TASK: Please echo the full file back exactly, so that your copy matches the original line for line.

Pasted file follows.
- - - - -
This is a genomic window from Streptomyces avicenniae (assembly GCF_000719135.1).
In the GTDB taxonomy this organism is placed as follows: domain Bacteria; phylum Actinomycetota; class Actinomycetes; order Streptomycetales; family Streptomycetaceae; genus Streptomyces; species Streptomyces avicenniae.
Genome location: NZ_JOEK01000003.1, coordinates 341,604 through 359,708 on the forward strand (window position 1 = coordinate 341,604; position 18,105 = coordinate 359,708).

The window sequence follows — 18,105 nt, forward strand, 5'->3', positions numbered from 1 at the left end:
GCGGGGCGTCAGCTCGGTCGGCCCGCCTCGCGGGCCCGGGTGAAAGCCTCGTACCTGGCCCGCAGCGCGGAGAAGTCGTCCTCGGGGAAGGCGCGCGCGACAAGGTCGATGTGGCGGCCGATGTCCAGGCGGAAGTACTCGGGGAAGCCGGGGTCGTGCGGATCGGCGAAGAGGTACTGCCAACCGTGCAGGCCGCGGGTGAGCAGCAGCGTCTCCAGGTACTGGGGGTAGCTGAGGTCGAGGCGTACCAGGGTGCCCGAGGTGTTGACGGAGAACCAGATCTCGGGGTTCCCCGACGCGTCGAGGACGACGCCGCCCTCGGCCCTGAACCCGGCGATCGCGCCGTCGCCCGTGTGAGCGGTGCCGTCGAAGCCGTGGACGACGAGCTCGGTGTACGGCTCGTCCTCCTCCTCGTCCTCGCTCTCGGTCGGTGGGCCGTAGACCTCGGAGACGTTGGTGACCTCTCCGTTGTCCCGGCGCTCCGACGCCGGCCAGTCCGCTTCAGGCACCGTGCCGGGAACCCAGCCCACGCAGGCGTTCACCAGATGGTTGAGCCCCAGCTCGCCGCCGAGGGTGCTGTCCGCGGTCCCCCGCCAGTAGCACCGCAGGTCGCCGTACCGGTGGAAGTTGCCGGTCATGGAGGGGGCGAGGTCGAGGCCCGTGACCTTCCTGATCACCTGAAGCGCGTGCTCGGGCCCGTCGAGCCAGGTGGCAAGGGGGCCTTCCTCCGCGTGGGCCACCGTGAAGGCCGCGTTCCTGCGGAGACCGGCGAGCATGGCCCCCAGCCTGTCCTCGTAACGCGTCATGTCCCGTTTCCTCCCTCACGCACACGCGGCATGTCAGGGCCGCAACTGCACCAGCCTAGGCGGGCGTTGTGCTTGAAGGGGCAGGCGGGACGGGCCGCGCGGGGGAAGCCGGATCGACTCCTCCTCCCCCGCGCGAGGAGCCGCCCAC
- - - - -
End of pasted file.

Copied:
This is a genomic window from Streptomyces avicenniae (assembly GCF_000719135.1).
In the GTDB taxonomy this organism is placed as follows: domain Bacteria; phylum Actinomycetota; class Actinomycetes; order Streptomycetales; family Streptomycetaceae; genus Streptomyces; species Streptomyces avicenniae.
Genome location: NZ_JOEK01000003.1, coordinates 341,604 through 359,708 on the forward strand (window position 1 = coordinate 341,604; position 18,105 = coordinate 359,708).

The window sequence follows — 18,105 nt, forward strand, 5'->3', positions numbered from 1 at the left end:
GCGGGGCGTCAGCTCGGTCGGCCCGCCTCGCGGGCCCGGGTGAAAGCCTCGTACCTGGCCCGCAGCGCGGAGAAGTCGTCCTCGGGGAAGGCGCGCGCGACAAGGTCGATGTGGCGGCCGATGTCCAGGCGGAAGTACTCGGGGAAGCCGGGGTCGTGCGGATCGGCGAAGAGGTACTGCCAACCGTGCAGGCCGCGGGTGAGCAGCAGCGTCTCCAGGTACTGGGGGTAGCTGAGGTCGAGGCGTACCAGGGTGCCCGAGGTGTTGACGGAGAACCAGATCTCGGGGTTCCCCGACGCGTCGAGGACGACGCCGCCCTCGGCCCTGAACCCGGCGATCGCGCCGTCGCCCGTGTGAGCGGTGCCGTCGAAGCCGTGGACGACGAGCTCGGTGTACGGCTCGTCCTCCTCCTCGTCCTCGCTCTCGGTCGGTGGGCCGTAGACCTCGGAGACGTTGGTGACCTCTCCGTTGTCCCGGCGCTCCGACGCCGGCCAGTCCGCTTCAGGCACCGTGCCGGGAACCCAGCCCACGCAGGCGTTCACCAGATGGTTGAGCCCCAGCTCGCCGCCGAGGGTGCTGTCCGCGGTCCCCCGCCAGTAGCACCGCAGGTCGCCGTACCGGTGGAAGTTGCCGGTCATGGAGGGGGCGAGGTCGAGGCCCGTGACCTTCCTGATCACCTGAAGCGCGTGCTCGGGCCCGTCGAGCCAGGTGGCAAGGGGGCCTTCCTCCGCGTGGGCCACCGTGAAGGCCGCGTTCCTGCGGAGACCGGCGAGCATGGCCCCCAGCCTGTCCTCGTAACGCGTCATGTCCCGTTTCCTCCCTCACGCACACGCGGCATGTCAGGGCCGCAACTGCACCAGCCTAGGCGGGCGTTGTGCTTGAAGGGGCAGGCGGGACGGGCCGCGCGGGGGAAGCCGGATCGACTCCTCCTCCCCCGCGCGAGGAGCCGCCCAC